Above: “Decameron” by Waterhouse (1916). The countryside outside the city of Fiesole served as diegetic backdrop in Boccaccio’s Decameron. Fiesole lies in the hills above Florence.
If you’ve visited my blog before, you probably have already tasted Coenobium, a wine raised by Cistercian sisters in the Province of Viterbo and vinified by natural winemaker and co-founder of Vini Veri, one of Italy’s leading natural wine movements, Giampiero Bea. Most Italophile wine lovers have heard the tale of this wine many times before.
But when I posted about it today over at the Houston Press food and wine blog, I couldn’t resist making an allusion to Boccaccio’s Decameron, Third Day, Novella 1, “Masetto da Lamporecchio [who] feigns to be dumb, and obtains a gardener’s place at a convent of women, who with one accord make haste to lie with him.”
The funny, sexy tale is one of those depicted by Pasolini in his 1971 filmic version of the Decameron (which we watched the other night) and I’m always looking for excuses to talk about literature when writing about wine.
- Fairest ladies, not a few there are both of men and of women, who are so foolish as blindly to believe that, so soon as a young woman has been veiled in white and cowled in black, she ceases to be a woman, and is no more subject to the cravings proper to her sex, than if, in assuming the garb and profession of a nun, she had put on the nature of a stone: and if, perchance, they hear of aught that is counter to this their faith, they are no less vehement in their censure than if some most heinous and unnatural crime had been committed; neither bethinking them of themselves, whom unrestricted liberty avails not to satisfy, nor making due allowance for the prepotent forces of idleness and solitude. And likewise not a few there are that blindly believe that, what with the hoe and the spade and coarse fare and hardship, the carnal propensities are utterly eradicated from the tillers of the soil, and therewith all nimbleness of wit and understanding. But how gross is the error of such as so suppose, I, on whom the queen has laid her commands, am minded, without deviating from the theme prescribed by her, to make manifest to you by a little story…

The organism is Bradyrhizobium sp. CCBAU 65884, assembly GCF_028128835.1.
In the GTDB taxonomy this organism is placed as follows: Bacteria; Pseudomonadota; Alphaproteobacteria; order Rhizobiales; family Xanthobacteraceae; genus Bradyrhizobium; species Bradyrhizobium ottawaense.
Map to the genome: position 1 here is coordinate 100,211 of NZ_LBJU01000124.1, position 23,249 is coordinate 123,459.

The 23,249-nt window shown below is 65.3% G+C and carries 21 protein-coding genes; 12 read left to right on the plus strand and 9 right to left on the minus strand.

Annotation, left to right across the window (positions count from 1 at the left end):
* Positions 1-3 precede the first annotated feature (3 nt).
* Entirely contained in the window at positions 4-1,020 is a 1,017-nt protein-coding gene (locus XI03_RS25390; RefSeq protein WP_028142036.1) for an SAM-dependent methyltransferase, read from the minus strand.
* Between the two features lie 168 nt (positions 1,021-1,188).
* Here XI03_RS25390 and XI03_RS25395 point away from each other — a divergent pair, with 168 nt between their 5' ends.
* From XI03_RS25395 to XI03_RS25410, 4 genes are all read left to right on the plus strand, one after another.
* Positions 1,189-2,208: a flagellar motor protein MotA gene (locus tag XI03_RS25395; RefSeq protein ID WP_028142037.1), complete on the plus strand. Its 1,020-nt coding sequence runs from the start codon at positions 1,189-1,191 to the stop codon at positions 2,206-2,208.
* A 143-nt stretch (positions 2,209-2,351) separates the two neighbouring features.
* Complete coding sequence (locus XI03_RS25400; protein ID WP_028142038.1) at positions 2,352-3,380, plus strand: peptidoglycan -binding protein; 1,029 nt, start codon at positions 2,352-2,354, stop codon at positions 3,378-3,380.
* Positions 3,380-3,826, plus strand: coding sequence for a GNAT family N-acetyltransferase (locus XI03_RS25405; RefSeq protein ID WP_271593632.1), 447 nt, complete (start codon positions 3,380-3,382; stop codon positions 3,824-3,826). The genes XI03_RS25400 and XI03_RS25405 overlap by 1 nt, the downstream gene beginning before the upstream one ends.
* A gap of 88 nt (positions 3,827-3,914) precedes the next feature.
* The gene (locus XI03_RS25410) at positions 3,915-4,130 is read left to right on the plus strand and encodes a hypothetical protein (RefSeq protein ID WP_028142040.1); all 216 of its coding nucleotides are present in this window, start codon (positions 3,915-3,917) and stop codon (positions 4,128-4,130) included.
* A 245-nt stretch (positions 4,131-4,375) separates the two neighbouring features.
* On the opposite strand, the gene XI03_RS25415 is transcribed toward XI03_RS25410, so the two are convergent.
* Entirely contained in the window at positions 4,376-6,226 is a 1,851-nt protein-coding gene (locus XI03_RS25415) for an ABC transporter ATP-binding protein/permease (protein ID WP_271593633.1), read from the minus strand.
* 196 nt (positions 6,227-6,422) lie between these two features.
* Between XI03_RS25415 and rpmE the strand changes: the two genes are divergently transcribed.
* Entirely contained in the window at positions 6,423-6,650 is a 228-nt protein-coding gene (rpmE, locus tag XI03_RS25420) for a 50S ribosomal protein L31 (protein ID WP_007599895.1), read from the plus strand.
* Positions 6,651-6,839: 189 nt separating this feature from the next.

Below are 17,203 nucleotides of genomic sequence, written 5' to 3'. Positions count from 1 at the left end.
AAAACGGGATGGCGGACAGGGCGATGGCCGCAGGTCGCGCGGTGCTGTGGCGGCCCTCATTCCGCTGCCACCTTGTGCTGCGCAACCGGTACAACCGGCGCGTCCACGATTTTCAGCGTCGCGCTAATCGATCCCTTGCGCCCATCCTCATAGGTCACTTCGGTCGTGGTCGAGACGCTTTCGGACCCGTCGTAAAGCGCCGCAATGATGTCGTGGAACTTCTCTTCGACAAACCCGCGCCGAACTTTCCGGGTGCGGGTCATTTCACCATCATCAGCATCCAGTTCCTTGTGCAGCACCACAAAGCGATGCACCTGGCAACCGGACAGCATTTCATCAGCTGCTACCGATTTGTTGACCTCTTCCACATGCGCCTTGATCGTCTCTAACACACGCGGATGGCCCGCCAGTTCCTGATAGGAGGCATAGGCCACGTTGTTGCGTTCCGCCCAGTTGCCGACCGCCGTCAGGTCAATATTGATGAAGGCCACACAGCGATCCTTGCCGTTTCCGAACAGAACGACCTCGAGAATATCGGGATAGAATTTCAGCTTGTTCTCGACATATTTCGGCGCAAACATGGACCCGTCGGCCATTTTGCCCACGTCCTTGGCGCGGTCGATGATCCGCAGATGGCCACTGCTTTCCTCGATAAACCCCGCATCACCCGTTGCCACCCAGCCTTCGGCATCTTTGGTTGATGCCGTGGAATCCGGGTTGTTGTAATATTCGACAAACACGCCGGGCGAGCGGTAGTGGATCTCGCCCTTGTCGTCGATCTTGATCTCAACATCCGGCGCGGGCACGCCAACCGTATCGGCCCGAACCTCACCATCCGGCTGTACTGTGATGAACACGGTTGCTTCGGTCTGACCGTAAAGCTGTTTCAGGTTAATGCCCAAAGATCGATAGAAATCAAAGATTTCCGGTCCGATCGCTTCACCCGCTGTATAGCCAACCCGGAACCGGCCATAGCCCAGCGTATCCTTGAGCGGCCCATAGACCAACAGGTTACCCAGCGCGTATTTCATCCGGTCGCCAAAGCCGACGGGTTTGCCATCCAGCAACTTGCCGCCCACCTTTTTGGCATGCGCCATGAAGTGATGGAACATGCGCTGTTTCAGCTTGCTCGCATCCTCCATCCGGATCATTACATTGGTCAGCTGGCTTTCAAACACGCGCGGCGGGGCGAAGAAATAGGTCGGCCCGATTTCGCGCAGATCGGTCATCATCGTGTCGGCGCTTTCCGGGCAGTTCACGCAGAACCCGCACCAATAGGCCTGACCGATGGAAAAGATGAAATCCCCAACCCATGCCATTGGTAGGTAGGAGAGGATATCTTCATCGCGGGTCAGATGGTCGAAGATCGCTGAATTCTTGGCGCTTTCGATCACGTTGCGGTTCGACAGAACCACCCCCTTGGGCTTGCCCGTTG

And here’s the link to the tale. Buona lettura!
In other news…
Above: My friends have begun harvesting their Pinot Grigio in Montalcino. As you can see in the image, Pinot Grigio is not a white grape.
I’ve been following my friends father and son Fabrizio and Alessandro Bindocci’s posts on the vegetative cycle and harvest 2011 over at their blog Montalcino Report.
They’ve been doing an amazing job of documenting the 2011 vintage and to my knowledge, they are the only Italian winemakers who have attempted a project like this.
Today they posted the above photo of Pinot Grigio grapes and reported “Heat Spikes But Grapes Are Healthy and Correctly Ripened.”
It takes a lot of courage to be so honest about the vintage but it also gives Italian wine enthusiasts an entirely new perspective into the vegetative cycle. It will be fascinating to taste the wines when they are released and compare our tasting notes with their documentation of the vintage.
Chapeau bas, gentlemen!